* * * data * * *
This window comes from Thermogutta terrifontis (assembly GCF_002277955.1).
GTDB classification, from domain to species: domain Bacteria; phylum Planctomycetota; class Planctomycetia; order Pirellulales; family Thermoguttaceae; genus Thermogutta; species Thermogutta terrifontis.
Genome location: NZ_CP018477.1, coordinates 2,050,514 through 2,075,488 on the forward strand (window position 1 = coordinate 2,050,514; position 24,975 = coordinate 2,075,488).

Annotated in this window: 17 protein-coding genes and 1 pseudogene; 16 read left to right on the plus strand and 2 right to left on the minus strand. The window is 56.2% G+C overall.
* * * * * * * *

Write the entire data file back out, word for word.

This window comes from Thermogutta terrifontis (assembly GCF_002277955.1).
GTDB classification, from domain to species: domain Bacteria; phylum Planctomycetota; class Planctomycetia; order Pirellulales; family Thermoguttaceae; genus Thermogutta; species Thermogutta terrifontis.
Genome location: NZ_CP018477.1, coordinates 2,050,514 through 2,075,488 on the forward strand (window position 1 = coordinate 2,050,514; position 24,975 = coordinate 2,075,488).

Annotated in this window: 17 protein-coding genes and 1 pseudogene; 16 read left to right on the plus strand and 2 right to left on the minus strand. The window is 56.2% G+C overall.